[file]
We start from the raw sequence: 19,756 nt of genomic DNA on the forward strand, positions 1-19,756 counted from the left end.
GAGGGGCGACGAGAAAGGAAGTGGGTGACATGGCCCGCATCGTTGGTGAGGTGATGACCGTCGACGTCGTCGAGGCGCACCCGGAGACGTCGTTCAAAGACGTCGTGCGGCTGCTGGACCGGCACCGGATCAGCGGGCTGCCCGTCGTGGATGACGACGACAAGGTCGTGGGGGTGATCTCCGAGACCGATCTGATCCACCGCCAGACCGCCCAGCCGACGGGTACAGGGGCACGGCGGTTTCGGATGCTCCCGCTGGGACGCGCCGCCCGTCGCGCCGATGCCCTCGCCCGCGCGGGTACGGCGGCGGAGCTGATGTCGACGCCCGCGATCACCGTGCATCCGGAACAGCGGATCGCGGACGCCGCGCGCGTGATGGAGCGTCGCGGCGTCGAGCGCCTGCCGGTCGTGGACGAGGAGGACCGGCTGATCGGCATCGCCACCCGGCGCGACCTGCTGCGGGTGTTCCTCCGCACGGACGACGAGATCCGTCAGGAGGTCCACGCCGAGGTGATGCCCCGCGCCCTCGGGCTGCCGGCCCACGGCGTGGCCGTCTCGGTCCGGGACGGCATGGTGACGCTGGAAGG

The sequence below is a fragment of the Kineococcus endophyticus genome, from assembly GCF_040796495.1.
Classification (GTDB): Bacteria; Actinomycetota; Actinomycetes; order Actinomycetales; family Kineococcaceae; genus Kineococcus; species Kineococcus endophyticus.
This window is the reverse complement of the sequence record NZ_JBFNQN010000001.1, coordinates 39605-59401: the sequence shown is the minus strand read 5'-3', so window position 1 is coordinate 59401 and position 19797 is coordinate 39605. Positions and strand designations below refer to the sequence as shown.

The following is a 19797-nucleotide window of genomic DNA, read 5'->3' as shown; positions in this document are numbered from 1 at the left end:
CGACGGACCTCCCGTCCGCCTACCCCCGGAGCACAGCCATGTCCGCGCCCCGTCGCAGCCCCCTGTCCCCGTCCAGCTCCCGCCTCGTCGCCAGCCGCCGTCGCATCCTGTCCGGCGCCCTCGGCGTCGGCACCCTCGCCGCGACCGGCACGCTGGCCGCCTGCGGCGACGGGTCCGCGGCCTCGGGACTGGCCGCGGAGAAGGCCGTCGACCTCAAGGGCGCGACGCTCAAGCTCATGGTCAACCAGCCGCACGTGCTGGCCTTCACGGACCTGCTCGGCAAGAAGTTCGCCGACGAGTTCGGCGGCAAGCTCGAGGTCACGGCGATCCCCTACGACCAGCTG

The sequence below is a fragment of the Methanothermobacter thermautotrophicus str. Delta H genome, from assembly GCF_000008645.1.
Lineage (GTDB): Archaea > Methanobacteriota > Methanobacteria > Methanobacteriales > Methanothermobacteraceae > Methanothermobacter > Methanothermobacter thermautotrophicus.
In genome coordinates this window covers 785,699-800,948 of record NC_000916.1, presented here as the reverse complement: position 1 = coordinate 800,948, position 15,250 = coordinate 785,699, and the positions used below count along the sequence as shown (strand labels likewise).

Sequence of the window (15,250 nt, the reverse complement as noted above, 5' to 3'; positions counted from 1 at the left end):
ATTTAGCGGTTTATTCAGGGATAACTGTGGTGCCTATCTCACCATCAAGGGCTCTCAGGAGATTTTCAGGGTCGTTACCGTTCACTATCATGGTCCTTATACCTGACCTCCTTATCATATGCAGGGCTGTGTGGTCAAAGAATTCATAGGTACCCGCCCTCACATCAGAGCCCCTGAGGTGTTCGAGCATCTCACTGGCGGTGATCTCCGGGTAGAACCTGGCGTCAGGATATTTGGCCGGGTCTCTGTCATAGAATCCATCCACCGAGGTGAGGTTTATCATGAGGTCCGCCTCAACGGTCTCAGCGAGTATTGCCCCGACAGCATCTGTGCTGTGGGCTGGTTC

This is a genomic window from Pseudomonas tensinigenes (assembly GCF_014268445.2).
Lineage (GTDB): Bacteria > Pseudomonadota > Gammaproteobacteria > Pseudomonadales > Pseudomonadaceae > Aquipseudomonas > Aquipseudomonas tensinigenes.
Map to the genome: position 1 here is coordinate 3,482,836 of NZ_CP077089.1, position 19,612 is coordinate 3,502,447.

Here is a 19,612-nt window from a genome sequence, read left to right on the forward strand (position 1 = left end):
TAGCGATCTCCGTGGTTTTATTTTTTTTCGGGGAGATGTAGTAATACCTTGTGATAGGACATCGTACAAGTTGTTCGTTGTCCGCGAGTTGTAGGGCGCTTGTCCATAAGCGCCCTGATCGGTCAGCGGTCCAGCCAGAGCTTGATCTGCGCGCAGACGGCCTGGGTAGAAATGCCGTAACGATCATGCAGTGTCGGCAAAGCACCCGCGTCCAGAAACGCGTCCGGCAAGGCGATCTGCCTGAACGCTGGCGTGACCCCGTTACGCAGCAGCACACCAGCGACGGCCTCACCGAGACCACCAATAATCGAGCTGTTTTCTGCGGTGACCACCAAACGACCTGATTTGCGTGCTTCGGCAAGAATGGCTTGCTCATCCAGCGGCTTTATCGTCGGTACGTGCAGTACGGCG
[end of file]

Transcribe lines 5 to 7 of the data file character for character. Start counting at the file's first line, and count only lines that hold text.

This window is the reverse complement of the sequence record NZ_JBFNQN010000001.1, coordinates 39605-59401: the sequence shown is the minus strand read 5'-3', so window position 1 is coordinate 59401 and position 19797 is coordinate 39605. Positions and strand designations below refer to the sequence as shown.

The following is a 19797-nucleotide window of genomic DNA, read 5'->3' as shown; positions in this document are numbered from 1 at the left end:
CGACGGACCTCCCGTCCGCCTACCCCCGGAGCACAGCCATGTCCGCGCCCCGTCGCAGCCCCCTGTCCCCGTCCAGCTCCCGCCTCGTCGCCAGCCGCCGTCGCATCCTGTCCGGCGCCCTCGGCGTCGGCACCCTCGCCGCGACCGGCACGCTGGCCGCCTGCGGCGACGGGTCCGCGGCCTCGGGACTGGCCGCGGAGAAGGCCGTCGACCTCAAGGGCGCGACGCTCAAGCTCATGGTCAACCAGCCGCACGTGCTGGCCTTCACGGACCTGCTCGGCAAGAAGTTCGCCGACGAGTTCGGCGGCAAGCTCGAGGTCACGGCGATCCCCTACGACCAGCTG